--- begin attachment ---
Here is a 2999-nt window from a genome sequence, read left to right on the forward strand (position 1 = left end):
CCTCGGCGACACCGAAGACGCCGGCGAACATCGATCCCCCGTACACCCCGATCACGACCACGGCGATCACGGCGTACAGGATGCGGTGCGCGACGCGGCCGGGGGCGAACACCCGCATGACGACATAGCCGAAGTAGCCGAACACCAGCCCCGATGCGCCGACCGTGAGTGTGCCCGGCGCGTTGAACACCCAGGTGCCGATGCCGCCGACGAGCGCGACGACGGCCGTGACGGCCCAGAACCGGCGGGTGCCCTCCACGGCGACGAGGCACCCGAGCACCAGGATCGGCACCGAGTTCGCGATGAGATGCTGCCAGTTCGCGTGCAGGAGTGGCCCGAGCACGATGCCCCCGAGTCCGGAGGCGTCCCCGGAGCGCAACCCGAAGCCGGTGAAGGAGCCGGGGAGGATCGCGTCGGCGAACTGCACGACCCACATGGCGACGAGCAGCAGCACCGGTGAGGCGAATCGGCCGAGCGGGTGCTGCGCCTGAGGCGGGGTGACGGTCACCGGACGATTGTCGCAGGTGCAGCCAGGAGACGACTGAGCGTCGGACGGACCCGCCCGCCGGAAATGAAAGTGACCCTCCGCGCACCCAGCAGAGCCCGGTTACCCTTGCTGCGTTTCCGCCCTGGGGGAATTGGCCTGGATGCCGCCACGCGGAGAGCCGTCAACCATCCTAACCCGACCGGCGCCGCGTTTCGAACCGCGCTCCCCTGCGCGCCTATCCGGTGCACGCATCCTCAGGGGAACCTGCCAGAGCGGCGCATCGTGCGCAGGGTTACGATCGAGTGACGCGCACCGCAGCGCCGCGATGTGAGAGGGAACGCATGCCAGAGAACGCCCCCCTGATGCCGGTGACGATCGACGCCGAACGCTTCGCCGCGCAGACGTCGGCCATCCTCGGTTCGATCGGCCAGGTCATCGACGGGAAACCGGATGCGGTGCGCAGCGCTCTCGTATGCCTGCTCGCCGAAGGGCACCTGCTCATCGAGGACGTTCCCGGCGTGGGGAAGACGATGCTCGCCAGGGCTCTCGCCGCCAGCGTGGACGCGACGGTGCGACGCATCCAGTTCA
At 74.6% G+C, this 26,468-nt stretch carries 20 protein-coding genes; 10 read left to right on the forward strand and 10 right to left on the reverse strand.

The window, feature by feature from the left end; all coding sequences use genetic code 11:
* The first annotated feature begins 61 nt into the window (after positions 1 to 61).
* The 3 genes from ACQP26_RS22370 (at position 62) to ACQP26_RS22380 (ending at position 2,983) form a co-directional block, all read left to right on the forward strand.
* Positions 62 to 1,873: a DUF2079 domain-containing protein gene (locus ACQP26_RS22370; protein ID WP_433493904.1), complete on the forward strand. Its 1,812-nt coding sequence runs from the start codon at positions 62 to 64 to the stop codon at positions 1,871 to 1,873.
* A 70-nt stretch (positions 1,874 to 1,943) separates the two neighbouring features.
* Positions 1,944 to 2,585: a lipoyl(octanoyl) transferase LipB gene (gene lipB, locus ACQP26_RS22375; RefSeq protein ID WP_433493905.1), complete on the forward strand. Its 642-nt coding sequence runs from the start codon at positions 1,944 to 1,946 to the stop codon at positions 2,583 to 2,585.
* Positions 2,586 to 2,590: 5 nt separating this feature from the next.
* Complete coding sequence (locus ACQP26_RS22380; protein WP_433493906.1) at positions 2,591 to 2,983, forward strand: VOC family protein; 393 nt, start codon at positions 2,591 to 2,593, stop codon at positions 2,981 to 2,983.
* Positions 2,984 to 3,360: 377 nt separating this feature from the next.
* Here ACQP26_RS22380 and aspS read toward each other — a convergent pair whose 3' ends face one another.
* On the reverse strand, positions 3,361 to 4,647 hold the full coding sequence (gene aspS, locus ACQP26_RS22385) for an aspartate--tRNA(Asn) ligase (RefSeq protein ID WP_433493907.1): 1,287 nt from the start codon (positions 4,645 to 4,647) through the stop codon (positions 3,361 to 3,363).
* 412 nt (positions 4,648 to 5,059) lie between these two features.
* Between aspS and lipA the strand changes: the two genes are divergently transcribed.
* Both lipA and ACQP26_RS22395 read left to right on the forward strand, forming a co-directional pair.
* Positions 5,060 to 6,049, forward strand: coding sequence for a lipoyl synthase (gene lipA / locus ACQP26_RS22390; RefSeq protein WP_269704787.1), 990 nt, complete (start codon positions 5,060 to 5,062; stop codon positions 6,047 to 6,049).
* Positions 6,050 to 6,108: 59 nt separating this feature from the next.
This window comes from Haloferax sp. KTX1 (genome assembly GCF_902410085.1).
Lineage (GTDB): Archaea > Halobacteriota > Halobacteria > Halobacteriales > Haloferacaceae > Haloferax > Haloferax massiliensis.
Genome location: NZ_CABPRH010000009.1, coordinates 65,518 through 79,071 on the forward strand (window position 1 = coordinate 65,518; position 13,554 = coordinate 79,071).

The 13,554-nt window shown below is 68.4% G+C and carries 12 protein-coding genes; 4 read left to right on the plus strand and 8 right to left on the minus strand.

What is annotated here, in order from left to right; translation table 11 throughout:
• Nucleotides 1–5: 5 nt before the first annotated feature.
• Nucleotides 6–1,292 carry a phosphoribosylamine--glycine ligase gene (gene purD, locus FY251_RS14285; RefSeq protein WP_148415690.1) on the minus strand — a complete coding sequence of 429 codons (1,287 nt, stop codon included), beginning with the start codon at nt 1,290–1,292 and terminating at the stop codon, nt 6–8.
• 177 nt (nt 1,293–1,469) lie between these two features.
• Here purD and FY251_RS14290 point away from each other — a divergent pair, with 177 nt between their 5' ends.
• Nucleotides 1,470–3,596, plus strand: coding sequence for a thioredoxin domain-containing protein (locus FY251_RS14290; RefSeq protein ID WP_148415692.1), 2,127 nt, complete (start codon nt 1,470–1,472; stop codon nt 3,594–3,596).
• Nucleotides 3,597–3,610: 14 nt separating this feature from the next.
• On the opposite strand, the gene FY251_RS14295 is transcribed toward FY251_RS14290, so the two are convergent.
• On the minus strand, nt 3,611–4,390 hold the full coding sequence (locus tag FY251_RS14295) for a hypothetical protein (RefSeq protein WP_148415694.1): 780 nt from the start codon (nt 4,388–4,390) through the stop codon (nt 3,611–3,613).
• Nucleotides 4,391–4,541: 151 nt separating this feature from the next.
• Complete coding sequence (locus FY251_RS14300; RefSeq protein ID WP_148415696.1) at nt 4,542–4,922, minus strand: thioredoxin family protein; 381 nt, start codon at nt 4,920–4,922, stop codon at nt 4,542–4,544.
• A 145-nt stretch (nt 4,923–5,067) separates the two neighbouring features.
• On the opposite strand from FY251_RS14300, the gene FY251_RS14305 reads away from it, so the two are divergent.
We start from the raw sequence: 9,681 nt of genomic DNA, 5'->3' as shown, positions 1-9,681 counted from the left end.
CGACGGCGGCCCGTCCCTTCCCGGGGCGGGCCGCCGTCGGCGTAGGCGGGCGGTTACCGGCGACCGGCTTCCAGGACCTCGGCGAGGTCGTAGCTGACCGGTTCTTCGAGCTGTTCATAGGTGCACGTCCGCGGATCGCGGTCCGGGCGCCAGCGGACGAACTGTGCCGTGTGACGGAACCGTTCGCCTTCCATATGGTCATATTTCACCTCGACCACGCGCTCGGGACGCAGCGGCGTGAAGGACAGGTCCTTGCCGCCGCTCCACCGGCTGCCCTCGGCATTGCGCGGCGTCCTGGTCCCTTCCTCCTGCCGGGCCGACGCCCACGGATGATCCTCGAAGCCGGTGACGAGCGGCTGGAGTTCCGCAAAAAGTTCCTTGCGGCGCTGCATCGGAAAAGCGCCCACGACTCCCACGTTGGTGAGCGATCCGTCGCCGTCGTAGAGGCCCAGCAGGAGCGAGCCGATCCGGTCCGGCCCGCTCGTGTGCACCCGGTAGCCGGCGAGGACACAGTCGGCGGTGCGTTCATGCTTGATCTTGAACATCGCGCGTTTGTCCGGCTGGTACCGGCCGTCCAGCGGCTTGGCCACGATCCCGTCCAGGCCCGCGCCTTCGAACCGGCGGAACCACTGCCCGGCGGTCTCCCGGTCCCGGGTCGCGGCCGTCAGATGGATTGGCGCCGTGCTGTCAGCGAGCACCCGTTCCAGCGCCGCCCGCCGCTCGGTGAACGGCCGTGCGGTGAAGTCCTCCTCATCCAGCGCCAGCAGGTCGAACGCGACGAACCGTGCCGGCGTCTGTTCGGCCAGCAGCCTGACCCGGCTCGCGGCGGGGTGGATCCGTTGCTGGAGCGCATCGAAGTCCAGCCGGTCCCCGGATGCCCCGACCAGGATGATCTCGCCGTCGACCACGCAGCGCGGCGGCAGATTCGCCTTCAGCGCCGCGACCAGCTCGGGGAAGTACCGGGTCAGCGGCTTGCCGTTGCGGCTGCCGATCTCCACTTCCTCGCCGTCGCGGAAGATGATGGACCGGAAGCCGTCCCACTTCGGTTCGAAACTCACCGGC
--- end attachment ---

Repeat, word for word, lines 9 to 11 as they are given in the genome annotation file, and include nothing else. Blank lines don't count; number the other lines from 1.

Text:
* Positions 1,944 to 2,585: a lipoyl(octanoyl) transferase LipB gene (gene lipB, locus ACQP26_RS22375; RefSeq protein ID WP_433493905.1), complete on the forward strand. Its 642-nt coding sequence runs from the start codon at positions 1,944 to 1,946 to the stop codon at positions 2,583 to 2,585.
* Positions 2,586 to 2,590: 5 nt separating this feature from the next.
* Complete coding sequence (locus ACQP26_RS22380; protein WP_433493906.1) at positions 2,591 to 2,983, forward strand: VOC family protein; 393 nt, start codon at positions 2,591 to 2,593, stop codon at positions 2,981 to 2,983.